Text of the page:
Choking the Internet: How much longer will your favorite sites be online?

Editor’s note: The following “Wayne Madsen Report” dated Dec. 12, 2005, was published in the Dec. 23, 2005, version of the online publication Global Research, available online at The article is reprinted with permission. The “Wayne Madsen Report” is viewable online at

Wayne Madsen Report

Dec. 12, 2005

Internet censorship. It did not happen overnight, but slowly came to America’s shores from testing grounds in China and the Middle East.

Progressive and investigative journalist Web site administrators are beginning to talk to each other about it; e-mail users are beginning to understand why their e-mail is being disrupted by it; major search engines appear to be complying with it; and the low to equal signal-to-noise ratio of legitimate e-mail and spam appears to be perpetuated by it.

In this case, “it” is what privacy and computer experts have long warned about: massive censorship of the Web on a nationwide and global scale. For many years, the Web has been heavily censored in countries around the world. That censorship continues at this very moment. Now, it is happening right here in America. The agreement by the Congress to extend an enhanced Patriot Act for another four years will permit the political enforcers of the Bush administration, who use law enforcement as their proxies, to further clamp censorship controls on the Web.

Internet censorship: The warning signs were not hidden

The warning signs for the crackdown on the Web have been with us for more than a decade. The Clipper chip controversy of the 1990s; John Poindexter’s Total Information Awareness (TIA) system pushed in the aftermath of 9-11; back-room deals between the federal government and the Internet service industry; and the Patriot Act have ushered in a new era of Internet censorship, something just half a decade ago computer programmers averred was impossible given the nature of the Web. They were wrong, dead wrong.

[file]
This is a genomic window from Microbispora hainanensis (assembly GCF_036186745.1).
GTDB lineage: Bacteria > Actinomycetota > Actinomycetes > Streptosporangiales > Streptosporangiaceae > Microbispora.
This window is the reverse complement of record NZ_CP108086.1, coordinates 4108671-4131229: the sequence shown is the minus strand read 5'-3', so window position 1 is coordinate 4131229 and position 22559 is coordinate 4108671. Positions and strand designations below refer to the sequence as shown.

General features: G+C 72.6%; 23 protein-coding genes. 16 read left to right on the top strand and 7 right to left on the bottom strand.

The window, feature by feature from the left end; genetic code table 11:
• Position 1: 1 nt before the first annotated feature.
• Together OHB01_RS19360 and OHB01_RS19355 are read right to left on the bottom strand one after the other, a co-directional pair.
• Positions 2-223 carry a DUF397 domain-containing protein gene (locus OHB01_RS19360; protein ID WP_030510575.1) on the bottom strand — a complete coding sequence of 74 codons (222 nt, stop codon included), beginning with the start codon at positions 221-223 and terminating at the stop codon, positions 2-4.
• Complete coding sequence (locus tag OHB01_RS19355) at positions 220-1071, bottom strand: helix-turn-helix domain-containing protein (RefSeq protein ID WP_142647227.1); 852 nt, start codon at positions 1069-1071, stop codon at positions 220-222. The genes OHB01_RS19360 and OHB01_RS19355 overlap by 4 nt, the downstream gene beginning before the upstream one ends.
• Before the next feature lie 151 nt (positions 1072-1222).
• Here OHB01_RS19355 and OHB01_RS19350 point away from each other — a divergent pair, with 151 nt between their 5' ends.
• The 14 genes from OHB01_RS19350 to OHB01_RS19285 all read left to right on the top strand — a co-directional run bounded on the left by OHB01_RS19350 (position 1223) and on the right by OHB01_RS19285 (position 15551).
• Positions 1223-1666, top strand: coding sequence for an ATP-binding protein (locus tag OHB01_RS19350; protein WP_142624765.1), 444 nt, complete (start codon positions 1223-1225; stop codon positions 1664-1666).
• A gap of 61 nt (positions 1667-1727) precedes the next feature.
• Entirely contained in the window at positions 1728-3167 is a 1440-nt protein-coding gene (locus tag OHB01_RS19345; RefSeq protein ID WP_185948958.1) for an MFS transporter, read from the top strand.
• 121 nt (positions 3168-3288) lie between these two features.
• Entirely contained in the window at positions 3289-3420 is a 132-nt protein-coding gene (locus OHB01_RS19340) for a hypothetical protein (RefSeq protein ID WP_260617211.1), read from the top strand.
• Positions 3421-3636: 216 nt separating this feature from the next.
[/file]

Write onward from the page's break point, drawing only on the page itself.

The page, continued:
Take for example what recently occurred when two journalists were talking on the phone about a story that appeared on Google News. The story was about a Christian fundamentalist move in Congress to use U.S. military force in Sudan to end genocide in Darfur. The story appeared on the English Google News site in Qatar. But the very same Google News site, when accessed simultaneously in Washington, D.C., failed to show the article. This censorship is accomplished by geolocation filtering: the restriction or modifying of Web content based on the geographical region of the user. In addition to countries, such filtering can now be implemented for states, cities, and even individual IP addresses.

With reports in the Swedish newspaper Svensa Dagbladet [Dec. 12, 2005] that the United States has transmitted a Homeland Security Department “no fly” list of 80,000 suspected terrorists to airport authorities around the world, it is not unreasonable that a “no [or restricted] surfing/e-mailing” list has been transmitted to Internet Service Providers around the world. The systematic disruptions of Web sites and e-mail strongly suggests that such a list exists.

News reports on CIA prisoner flights and secret prisons are disappearing from Google and other search engines like Alltheweb as fast as they appear. Here now, gone tomorrow is the name of the game.